Making the change from call center to contact center

Making the change from call center to contact center

Published on: February 03, 2016
Author: Laurence Chami - Managing Director

20 years ago customer service existed in a world dominated by voice, hence the widespread reliance on call centers to manage customer service interactions. Things have obviously moved on since then as email, and more recently digital channels such as social media and chat, have become a regular part of managing customer service delivery. Call centers have now evolved into contact centers, covering all aspects of customer engagement, across every channel.

However, the transition to this new model isn’t easy, as the findings of the latest Dimension Data Global Contact Center Benchmarking research report indicate. The industry survey suggests that while digital channels currently account for over 35% of all contact center interactions they will overtake voice based interactions in two years’ if current trends continue. Nevertheless, despite the expected growth in digital, increasing complexity means it’s been difficult for contact centers to embrace and deliver high levels of service on all the channels that are now available to consumers.

The key findings of the report include:

  • 75% of companies recognize service as a competitive differentiator, but customer satisfaction levels have fallen to their lowest level in four years.
  • 87% of contact centers expect-non voice traffic to rise within the next two years.
  • Social media is already Generation Y’s favored choice for customer service interactions, but six out of ten contact centers do not yet have the capacity to manage this channel.
  • Omni channel will soon be a necessity in the contact center space. It requires a joined-up approach in which all the channels are integrated – which is not yet commonly found in most companies.
  • Up to 40% of contact centers believe that IT doesn’t even meet their needs at present – and 80% believe their current systems will fail to meet their needs in the future as things change.
  • Contact center analytics – which track and analyze the progress of individual customer interactions as people switch to and from different channels – is acknowledged to be a key requirement for success in the next five years, yet 40% of contact centers do not yet have this capability.

The analytics gap
The report highlights that customers want a smooth, frictionless journey regardless of whether they switch between channels as a query progresses. However, a lack of integration, particularly when it comes to analytics, makes it very difficult to analyze and measure the success of interactions that cross multiple channels. What’s more, the lack of real-time analytics means it is difficult to step in and take action quickly when a customer issue is not resolved satisfactorily – for example, 54% of contact centers do not pass information to an agent when customers drop out of an interaction on a self/assisted service channel.

More than half of contact centers surveyed by Dimension Data have to manage at least eight different forms of contact — seven of which are digital (including smart apps, web chat, social media and video chat). What sort of things should companies be doing to meet the challenges they are likely to be facing? Here are some suggestions:

1. Listen to customers
Make sure you are on the channels that your customers tend to favor. Use demographic data and research to analyze what channels they prefer and put the right resources in place to support them. It’s interesting that while many consumers like to use web chat, Eptica’s research in the US and in the UK indicates that companies are not offering it or not supporting it with enough resources.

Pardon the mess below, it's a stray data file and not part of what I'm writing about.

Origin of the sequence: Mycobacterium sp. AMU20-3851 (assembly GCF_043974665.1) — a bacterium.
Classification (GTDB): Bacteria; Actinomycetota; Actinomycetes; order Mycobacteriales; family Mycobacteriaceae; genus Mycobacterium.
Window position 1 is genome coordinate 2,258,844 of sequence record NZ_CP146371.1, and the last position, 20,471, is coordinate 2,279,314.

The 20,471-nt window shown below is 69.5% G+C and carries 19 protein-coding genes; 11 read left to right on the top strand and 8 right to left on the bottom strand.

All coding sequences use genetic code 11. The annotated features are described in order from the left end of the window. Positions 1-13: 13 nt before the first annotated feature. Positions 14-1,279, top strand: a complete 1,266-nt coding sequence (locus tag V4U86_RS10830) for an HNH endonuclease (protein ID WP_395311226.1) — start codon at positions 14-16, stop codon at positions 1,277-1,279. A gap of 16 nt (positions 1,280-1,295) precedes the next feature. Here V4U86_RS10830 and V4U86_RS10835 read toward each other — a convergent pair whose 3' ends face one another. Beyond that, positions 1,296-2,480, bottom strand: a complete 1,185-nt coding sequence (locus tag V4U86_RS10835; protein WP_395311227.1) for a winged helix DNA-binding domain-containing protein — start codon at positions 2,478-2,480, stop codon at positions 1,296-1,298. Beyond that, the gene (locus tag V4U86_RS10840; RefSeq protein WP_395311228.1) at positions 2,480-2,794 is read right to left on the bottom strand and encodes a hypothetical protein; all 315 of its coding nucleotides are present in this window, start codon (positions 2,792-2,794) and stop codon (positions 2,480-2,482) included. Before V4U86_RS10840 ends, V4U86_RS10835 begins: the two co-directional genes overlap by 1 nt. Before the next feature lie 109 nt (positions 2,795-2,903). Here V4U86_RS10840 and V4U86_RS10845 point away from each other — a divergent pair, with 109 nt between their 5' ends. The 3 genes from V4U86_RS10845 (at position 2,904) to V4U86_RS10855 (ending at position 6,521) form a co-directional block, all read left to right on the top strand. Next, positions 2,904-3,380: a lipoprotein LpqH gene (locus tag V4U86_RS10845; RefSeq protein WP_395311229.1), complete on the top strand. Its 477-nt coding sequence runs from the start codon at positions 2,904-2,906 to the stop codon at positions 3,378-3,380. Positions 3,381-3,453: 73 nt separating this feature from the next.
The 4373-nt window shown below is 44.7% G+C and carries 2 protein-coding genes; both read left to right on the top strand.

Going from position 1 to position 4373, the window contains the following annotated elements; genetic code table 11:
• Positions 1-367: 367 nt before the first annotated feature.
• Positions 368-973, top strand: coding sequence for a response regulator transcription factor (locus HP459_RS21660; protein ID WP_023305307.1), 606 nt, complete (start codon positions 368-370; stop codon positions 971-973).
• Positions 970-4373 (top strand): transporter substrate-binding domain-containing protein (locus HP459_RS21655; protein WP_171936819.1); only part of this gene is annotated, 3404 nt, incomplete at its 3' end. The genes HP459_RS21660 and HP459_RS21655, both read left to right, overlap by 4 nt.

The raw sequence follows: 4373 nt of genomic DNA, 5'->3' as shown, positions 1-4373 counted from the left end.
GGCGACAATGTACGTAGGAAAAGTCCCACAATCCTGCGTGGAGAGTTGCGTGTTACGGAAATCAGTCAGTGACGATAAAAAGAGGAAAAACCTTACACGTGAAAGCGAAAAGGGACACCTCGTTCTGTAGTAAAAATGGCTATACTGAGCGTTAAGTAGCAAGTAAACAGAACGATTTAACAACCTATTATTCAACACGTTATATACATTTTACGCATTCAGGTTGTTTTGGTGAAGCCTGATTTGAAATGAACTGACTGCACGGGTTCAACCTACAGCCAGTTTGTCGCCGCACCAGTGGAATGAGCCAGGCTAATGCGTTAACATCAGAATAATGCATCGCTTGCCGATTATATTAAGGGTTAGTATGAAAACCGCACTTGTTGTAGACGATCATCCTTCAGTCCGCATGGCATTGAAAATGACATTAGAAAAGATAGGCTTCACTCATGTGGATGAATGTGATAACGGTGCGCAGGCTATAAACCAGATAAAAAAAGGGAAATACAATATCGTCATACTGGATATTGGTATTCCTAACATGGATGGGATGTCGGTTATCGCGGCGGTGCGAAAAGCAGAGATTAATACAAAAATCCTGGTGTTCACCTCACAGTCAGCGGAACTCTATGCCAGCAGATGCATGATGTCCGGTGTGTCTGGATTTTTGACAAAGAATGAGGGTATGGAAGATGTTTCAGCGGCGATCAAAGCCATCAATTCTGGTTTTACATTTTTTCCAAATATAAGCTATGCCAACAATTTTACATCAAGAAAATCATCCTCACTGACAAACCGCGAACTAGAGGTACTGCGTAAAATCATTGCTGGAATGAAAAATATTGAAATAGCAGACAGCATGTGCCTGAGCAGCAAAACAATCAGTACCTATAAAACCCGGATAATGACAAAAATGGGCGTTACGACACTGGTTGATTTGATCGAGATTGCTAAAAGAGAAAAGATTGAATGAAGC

2. Change structure
Break down the silos of systems and skills that support individual channels.  Consider providing training to multi-skill agents so that they can work on different channels to improve productivity (giving them a variety of different responsibilities can also improve job satisfaction, staff engagement and performance)  Integrate the separate departments running different channels and ensure all are supported by a single, comprehensive knowledge base.

3. Encourage self-service
Self-service delivers multiple benefits; it empowers customers to find their own answers; reduces calls/emails to the contact center; give agents more time to handle complex queries (because routine questions are answered via self-service); and helps smooth the customer journey. Byanalyzing the questions people regularly ask it is possible to identify processes that need to be changed or where more information needs to be presented to customers.

4. Continue to innovate
Customer demands continue to increase and change which means it is a mistake to stand still!  Even current leaders can become ‘also rans’ very quickly if they fail to innovate and improved. The Cranfield Management Forum has come up with a list of seven stages that organizations should follow in order to help create their own management processes for continuously developing and enhancing the customer experience they deliver.

We live in a multichannel world with increasingly demanding customers across more and more channels. Contact centers have to find a way to cut through the complexity and find a way to develop a successful, joined up multichannel approach for delivering customer service.  And be ready to change and adapt as customer demands continue to increase.

Tags: analytics, call center, calls, Chat, contact center, Cranfield, Customer engagement, Customer experience, customer hub, Customer Service, Dimension Data, Eptica, Generation Y, multichannel, omni-channel, omnichannel, self-service, Social media, voice
Categories: Best Practice, Trends & Markets

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